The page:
|National Epilepsy Week 2016|
Today marks the start of National Epilepsy Week in the UK, where 600,000 people suffer from epilepsy. This week, Epilepsy Action want to get as many people as possible talking about epilepsy, something I have only recently felt happy about doing. You can read my story here. Today I'm talking about first aid for epilepsy, so would you know what to do if you witnessed someone having a seizure?
Like Adrian experienced, one minute you are talking to someone, then you get back to what you were doing and the next time you glance up, they are face down on the ground, twitching and unresponsive. What next?
In a way, I was lucky. I was out of it. I didn’t get that stomach churning moment of panic. It wasn’t me who was shouting my loved ones name and getting no response. It wasn’t me who had to think quickly, find help and then be there to support, explain and pick up the pieces after the event. He said it was one of the most frightening moments of his life.
Shock, panic and adrenalin will try to take over, but you are more likely to be calm and thinking clearly if you are prepared. Thanks to the Epilepsy Action website, here is a handy guide that I hope you’ll never have to use, but one day might come in useful.
|My medical alert bracelet|
Protect the person from injury - (remove harmful objects from nearby)
Cushion their head
Look for an epilepsy identity card or identity jewellery
Aid breathing by gently placing them in the recovery position once the seizure has finished (see pictures)
Stay with the person until recovery is complete
Be calmly reassuring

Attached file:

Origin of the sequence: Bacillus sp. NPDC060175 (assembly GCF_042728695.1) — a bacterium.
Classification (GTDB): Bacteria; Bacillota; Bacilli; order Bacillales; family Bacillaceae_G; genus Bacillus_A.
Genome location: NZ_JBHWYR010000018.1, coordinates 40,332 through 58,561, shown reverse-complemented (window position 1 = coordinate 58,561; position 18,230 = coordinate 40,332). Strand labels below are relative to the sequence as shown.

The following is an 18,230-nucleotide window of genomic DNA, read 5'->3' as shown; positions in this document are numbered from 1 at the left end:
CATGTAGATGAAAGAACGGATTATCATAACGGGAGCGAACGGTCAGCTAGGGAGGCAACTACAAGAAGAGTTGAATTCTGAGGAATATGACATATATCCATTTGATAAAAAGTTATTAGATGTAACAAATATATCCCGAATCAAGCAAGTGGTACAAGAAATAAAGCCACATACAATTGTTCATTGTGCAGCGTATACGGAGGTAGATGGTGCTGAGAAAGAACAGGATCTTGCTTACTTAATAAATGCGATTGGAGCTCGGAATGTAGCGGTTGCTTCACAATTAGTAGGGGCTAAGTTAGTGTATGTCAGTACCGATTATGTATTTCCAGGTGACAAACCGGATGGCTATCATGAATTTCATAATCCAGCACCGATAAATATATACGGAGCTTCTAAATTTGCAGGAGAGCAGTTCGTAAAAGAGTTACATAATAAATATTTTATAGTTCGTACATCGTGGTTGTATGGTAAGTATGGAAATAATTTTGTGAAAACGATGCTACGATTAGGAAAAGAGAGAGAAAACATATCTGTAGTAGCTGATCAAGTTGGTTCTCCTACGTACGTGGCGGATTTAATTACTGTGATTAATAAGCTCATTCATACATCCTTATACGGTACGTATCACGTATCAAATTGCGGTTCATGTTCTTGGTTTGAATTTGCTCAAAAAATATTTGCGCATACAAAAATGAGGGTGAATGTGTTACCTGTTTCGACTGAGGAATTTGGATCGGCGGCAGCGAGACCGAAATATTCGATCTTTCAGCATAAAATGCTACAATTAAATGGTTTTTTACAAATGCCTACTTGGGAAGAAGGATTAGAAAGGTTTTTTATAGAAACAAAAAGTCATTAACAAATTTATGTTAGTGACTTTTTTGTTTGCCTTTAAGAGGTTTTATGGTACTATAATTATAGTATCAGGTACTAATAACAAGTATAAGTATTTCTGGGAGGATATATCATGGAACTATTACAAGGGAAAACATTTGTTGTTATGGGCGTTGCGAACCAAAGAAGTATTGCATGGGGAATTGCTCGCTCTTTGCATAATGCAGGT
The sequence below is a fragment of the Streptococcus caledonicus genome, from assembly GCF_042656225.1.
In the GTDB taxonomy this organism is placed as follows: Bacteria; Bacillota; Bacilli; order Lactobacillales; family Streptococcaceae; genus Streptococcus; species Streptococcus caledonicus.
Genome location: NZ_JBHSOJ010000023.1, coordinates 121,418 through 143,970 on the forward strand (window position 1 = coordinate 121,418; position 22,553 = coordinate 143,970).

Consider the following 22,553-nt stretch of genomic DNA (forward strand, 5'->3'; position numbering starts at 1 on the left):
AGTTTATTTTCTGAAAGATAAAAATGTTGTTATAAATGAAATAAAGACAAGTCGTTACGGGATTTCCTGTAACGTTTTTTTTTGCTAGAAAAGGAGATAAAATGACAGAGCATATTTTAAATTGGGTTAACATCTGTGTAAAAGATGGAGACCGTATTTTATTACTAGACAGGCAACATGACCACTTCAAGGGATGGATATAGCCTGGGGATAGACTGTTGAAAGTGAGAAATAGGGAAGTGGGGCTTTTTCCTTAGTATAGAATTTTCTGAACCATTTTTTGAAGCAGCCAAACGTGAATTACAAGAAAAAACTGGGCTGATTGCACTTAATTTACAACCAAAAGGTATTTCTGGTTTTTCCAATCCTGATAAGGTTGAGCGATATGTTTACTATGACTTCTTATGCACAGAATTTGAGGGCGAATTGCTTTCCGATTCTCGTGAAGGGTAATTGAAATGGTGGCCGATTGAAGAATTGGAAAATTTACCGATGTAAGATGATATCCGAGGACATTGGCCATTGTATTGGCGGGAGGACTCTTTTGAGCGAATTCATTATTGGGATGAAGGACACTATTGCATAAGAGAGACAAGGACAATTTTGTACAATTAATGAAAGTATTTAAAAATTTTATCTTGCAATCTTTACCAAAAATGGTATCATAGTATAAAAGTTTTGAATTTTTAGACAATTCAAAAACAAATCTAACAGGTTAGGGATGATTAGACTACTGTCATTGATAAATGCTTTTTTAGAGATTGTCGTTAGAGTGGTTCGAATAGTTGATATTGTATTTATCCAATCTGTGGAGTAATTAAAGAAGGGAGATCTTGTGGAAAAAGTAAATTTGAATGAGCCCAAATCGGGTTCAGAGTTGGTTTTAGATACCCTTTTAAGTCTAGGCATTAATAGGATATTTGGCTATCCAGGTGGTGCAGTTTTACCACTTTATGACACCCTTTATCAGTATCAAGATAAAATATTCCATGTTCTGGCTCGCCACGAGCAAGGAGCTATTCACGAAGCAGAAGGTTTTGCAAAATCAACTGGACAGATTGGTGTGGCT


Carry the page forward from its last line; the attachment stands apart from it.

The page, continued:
Restrain the person’s movements
Put anything in the person’s mouth
Try to move them unless they are in danger
Give them anything to eat or drink until they are fully recovered
Attempt to bring them round
Call for an ambulance if...
You know it is the person’s first seizure, or
The seizure continues for more than five minutes, or
One tonic-clonic seizure follows another without the person regaining consciousness between seizures, or
The person is injured during the seizure, or
You believe the person needs urgent medical attention
Please feel free to share this post with your friends. The more people who are aware of what to do and what not to do when someone is having a seizure, the better.
If you have found this useful, please think about making a donation to Epilepsy Action to help them support those with epilepsy and their families. Adrian and I are delighted to have raised £283 so far via our JustGiving page and even if it is only the price of a cup of coffee, every little you can give helps.
You can click here to donate, thank you.